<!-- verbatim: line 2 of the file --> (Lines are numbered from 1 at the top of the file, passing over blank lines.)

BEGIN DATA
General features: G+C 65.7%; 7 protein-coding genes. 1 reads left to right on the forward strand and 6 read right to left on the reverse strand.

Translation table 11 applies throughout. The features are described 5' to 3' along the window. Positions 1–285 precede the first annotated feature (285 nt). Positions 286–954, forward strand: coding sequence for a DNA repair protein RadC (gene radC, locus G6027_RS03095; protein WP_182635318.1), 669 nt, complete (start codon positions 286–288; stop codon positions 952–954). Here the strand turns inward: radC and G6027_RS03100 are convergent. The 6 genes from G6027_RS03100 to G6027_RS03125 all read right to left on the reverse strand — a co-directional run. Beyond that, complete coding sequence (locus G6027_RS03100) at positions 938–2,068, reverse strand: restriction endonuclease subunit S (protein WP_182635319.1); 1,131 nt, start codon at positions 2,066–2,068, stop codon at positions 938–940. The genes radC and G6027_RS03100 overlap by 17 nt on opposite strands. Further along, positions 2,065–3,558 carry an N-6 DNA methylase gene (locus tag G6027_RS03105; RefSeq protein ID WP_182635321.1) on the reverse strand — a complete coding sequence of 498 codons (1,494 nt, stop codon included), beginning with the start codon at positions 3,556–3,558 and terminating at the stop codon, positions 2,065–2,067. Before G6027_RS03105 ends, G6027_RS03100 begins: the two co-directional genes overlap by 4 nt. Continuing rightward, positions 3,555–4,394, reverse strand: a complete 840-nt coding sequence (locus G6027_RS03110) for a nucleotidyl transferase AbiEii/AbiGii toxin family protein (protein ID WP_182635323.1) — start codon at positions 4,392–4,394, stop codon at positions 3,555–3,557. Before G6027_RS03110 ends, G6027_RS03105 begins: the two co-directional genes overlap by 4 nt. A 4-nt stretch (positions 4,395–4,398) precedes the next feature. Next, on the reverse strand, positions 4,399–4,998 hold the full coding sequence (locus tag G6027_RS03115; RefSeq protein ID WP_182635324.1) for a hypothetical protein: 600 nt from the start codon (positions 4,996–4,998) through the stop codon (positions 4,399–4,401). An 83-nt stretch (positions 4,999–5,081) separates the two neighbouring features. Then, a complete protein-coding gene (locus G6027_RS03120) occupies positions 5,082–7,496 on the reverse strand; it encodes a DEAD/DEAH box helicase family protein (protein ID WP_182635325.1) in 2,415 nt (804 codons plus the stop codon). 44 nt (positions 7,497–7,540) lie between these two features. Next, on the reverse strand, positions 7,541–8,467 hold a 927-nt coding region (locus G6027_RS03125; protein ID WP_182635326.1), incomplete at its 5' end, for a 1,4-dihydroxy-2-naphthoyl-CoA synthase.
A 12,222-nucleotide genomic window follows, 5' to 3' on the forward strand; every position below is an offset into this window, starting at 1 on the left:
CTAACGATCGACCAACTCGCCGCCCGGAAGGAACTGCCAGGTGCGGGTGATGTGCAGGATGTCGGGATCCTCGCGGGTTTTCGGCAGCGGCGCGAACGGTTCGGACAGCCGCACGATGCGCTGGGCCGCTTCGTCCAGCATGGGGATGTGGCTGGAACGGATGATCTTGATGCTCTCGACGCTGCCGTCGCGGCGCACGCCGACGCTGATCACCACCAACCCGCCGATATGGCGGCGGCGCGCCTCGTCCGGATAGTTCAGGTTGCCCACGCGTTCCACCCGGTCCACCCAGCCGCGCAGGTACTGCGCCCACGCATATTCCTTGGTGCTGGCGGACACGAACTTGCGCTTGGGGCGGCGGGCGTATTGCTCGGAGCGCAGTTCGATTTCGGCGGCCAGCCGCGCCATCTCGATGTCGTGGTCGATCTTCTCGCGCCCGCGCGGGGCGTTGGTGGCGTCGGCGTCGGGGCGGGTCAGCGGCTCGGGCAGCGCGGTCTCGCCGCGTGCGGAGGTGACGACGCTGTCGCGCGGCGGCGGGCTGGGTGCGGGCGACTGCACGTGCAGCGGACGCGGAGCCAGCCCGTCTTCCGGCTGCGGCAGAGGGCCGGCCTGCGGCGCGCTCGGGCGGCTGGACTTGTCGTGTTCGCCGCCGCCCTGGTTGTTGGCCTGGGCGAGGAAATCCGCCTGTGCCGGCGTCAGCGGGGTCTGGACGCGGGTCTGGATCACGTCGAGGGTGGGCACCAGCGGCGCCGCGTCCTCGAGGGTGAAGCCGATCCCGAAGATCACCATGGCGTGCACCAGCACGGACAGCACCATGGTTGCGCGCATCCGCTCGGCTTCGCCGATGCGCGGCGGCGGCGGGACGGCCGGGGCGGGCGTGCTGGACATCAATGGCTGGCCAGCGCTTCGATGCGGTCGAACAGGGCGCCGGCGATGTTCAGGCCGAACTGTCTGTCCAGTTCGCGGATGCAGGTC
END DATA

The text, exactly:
Translation table 11 applies throughout. The features are described 5' to 3' along the window. Positions 1–285 precede the first annotated feature (285 nt). Positions 286–954, forward strand: coding sequence for a DNA repair protein RadC (gene radC, locus G6027_RS03095; protein WP_182635318.1), 669 nt, complete (start codon positions 286–288; stop codon positions 952–954). Here the strand turns inward: radC and G6027_RS03100 are convergent. The 6 genes from G6027_RS03100 to G6027_RS03125 all read right to left on the reverse strand — a co-directional run. Beyond that, complete coding sequence (locus G6027_RS03100) at positions 938–2,068, reverse strand: restriction endonuclease subunit S (protein WP_182635319.1); 1,131 nt, start codon at positions 2,066–2,068, stop codon at positions 938–940. The genes radC and G6027_RS03100 overlap by 17 nt on opposite strands. Further along, positions 2,065–3,558 carry an N-6 DNA methylase gene (locus tag G6027_RS03105; RefSeq protein ID WP_182635321.1) on the reverse strand — a complete coding sequence of 498 codons (1,494 nt, stop codon included), beginning with the start codon at positions 3,556–3,558 and terminating at the stop codon, positions 2,065–2,067. Before G6027_RS03105 ends, G6027_RS03100 begins: the two co-directional genes overlap by 4 nt. Continuing rightward, positions 3,555–4,394, reverse strand: a complete 840-nt coding sequence (locus G6027_RS03110) for a nucleotidyl transferase AbiEii/AbiGii toxin family protein (protein ID WP_182635323.1) — start codon at positions 4,392–4,394, stop codon at positions 3,555–3,557. Before G6027_RS03110 ends, G6027_RS03105 begins: the two co-directional genes overlap by 4 nt. A 4-nt stretch (positions 4,395–4,398) precedes the next feature. Next, on the reverse strand, positions 4,399–4,998 hold the full coding sequence (locus tag G6027_RS03115; RefSeq protein ID WP_182635324.1) for a hypothetical protein: 600 nt from the start codon (positions 4,996–4,998) through the stop codon (positions 4,399–4,401). An 83-nt stretch (positions 4,999–5,081) separates the two neighbouring features. Then, a complete protein-coding gene (locus G6027_RS03120) occupies positions 5,082–7,496 on the reverse strand; it encodes a DEAD/DEAH box helicase family protein (protein ID WP_182635325.1) in 2,415 nt (804 codons plus the stop codon). 44 nt (positions 7,497–7,540) lie between these two features. Next, on the reverse strand, positions 7,541–8,467 hold a 927-nt coding region (locus G6027_RS03125; protein ID WP_182635326.1), incomplete at its 5' end, for a 1,4-dihydroxy-2-naphthoyl-CoA synthase.